Journal of Assisted Reproduction and Genetics | Year: 2010

Purpose: Hyaluronic Acid (HA) has a role as "physiologic selector" for spermatozoa prior to intracytoplasmic sperm injection (ICSI). The objective of this study is to analyze the results achievable by the introduction of a routine HA-ICSI programme. Methods: We retrospectively observed 293 couples treated with HA-ICSI versus 86 couples treated with conventional PVP-ICSI (historical control group). ICSI was performed on a limited number of oocytes per patient (1-3) according to Italian IVF law at the time of the study. Main outcome measures observed were: fertilization, embryo quality, implantation and pregnancy. Results: This study showed that Injection of HA-bound spermatozoa (HA-ICSI) significantly improves embryo quality and implantation. Conclusions: If wider multi-center randomized studies will confirm these beneficial effects on ICSI outcome, HA could be considered as a routine choice for "physiologic" sperm selection prior to ICSI. © 2009 Springer Science+Business Media, LLC.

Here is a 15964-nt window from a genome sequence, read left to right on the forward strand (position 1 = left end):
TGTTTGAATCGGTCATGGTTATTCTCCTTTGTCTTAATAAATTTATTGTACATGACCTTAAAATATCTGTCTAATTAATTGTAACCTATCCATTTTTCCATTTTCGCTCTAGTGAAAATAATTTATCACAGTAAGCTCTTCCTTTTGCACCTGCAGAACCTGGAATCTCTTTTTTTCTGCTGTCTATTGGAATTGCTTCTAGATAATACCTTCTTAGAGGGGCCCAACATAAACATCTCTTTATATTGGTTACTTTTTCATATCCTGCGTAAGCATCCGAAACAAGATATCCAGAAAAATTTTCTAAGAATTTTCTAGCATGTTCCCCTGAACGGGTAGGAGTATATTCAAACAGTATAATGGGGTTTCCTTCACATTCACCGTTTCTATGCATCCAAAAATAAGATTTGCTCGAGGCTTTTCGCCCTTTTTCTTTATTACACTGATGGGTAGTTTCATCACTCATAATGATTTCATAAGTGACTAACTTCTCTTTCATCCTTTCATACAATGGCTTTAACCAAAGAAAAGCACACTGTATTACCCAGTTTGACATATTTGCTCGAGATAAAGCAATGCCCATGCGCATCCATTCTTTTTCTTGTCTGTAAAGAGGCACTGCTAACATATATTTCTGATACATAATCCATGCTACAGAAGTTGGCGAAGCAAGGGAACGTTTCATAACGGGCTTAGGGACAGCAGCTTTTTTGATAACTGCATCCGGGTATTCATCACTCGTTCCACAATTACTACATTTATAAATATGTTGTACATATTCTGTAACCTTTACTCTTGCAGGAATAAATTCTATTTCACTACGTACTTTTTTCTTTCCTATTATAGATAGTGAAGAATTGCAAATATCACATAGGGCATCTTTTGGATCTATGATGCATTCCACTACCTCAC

Ebner T.,Landes Frauen und Kinderklinik | Filicori M.,GynePro Medical Centers | Tews G.,Landes Frauen und Kinderklinik | Parmegiani L.,GynePro Medical Centers
Andrologia | Year: 2012

Intracytoplasmic sperm injection (ICSI) can be considered the most 'revolutionary' in vitro insemination technique because it has efficiently allowed the treatment of male factor infertility. Although ICSI has been successfully and safely applied worldwide for almost 20 years, currently, we have no real knowledge regarding the hypothetical long-term side effects on ICSI adults, given the increased likelihood of spermatozoa with defective nuclear content fertilising the oocytes. The aim of this review article is to investigate the most recent advances of performing ICSI in the safest possible manner, thus, minimising the theoretical hazards of this procedure. To allow for substantiated recommendation which male gametes to choose for physiological ICSI an updated search was performed in Medline and Embase, from 1996 to June 2011. Recent technical advances allow operators to more or less simulate physiological conditions in the laboratory, reducing potential damage to the gametes. It seems possible to prevent fertilisation by DNA-damaged and chromosomal-unbalanced spermatozoa by selecting ICSI sperm by motility and/or maturation markers such as hyaluronic acid or other zona pellucida receptors. Furthermore, novel non-invasive imaging techniques can be valid tools for helping in the morphological selection of ICSI spermatozoa. © 2011 Blackwell Verlag GmbH.